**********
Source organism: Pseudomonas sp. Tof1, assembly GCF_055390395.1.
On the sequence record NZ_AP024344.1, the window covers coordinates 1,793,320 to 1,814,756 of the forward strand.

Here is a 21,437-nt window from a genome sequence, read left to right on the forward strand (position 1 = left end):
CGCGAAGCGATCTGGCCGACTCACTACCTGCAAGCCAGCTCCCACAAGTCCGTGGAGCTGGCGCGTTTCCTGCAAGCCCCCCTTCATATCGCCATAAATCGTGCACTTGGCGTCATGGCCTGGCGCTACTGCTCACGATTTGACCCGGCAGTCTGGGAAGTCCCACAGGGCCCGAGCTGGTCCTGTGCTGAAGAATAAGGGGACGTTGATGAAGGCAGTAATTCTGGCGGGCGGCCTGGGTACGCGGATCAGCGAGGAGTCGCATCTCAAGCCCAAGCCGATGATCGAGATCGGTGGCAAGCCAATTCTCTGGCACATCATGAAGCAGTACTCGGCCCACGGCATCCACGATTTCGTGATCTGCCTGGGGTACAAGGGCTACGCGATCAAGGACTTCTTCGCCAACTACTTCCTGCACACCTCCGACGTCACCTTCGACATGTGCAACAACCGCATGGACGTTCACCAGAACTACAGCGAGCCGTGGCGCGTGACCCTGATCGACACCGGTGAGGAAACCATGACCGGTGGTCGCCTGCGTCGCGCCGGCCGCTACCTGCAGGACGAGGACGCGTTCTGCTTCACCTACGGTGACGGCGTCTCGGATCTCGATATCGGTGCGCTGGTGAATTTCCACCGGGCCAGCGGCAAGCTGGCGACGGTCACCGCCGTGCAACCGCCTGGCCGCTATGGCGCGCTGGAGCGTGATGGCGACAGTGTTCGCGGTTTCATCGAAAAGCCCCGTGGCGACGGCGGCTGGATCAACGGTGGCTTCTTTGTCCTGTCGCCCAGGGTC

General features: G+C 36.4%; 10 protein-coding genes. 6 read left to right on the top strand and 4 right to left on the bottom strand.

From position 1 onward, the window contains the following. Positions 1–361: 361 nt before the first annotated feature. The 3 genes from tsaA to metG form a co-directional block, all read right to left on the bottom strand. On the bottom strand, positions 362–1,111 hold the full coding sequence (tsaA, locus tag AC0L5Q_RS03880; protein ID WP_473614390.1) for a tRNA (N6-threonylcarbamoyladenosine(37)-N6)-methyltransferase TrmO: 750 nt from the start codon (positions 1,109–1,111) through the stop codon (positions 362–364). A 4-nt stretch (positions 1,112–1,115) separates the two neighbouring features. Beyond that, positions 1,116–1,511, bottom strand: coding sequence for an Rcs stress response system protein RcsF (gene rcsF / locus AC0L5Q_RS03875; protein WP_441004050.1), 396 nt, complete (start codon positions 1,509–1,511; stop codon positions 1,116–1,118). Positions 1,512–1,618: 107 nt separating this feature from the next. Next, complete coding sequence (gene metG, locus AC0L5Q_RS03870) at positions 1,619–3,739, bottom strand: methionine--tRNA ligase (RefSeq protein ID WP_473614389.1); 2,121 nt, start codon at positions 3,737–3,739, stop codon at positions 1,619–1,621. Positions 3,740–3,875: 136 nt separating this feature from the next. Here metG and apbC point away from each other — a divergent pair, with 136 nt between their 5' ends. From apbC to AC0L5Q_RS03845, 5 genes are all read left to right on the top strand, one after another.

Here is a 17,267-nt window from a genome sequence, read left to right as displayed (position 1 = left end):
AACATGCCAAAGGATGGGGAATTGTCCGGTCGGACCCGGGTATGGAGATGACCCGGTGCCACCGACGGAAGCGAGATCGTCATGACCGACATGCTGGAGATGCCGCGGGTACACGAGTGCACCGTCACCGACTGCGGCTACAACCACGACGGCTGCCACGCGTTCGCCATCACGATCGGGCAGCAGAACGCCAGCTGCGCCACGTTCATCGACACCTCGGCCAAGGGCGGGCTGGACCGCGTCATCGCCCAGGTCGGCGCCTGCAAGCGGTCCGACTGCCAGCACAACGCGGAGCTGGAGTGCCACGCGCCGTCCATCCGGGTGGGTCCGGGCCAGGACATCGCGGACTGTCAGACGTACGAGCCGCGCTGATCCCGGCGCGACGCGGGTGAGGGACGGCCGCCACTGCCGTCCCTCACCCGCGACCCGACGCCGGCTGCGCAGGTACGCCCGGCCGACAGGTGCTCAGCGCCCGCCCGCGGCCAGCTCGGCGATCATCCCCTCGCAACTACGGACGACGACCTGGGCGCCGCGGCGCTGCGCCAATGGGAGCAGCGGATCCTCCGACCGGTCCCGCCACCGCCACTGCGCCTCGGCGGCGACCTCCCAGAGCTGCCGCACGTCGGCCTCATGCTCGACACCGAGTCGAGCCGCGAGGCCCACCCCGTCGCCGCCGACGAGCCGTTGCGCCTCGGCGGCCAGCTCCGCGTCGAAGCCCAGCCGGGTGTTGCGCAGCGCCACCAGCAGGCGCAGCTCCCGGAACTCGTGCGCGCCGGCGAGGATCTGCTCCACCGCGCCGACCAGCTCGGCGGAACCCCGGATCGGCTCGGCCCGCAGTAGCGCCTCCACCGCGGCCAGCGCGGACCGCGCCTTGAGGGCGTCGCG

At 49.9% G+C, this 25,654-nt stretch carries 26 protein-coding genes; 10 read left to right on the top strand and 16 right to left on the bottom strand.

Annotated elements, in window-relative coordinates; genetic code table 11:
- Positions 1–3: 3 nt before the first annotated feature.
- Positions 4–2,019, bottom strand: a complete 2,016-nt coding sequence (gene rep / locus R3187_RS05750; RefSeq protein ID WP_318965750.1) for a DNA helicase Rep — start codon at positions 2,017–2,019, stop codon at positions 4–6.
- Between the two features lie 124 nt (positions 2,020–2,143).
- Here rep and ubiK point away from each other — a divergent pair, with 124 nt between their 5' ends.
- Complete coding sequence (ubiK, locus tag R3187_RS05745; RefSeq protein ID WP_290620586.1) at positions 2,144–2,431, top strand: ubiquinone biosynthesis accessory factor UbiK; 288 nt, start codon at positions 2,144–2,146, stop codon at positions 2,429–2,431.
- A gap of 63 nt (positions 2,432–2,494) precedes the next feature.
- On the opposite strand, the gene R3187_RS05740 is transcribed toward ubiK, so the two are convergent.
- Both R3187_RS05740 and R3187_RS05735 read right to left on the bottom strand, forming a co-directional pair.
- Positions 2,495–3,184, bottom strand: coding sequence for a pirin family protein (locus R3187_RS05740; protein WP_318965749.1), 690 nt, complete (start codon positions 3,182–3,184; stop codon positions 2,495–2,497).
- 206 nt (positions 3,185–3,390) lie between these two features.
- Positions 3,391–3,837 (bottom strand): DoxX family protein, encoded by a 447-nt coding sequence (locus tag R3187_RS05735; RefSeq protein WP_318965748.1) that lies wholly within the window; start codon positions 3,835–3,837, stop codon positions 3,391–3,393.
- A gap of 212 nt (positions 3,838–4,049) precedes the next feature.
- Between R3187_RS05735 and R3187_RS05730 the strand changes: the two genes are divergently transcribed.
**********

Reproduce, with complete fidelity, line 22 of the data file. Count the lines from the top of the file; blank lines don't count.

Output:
- A gap of 212 nt (positions 3,838–4,049) precedes the next feature.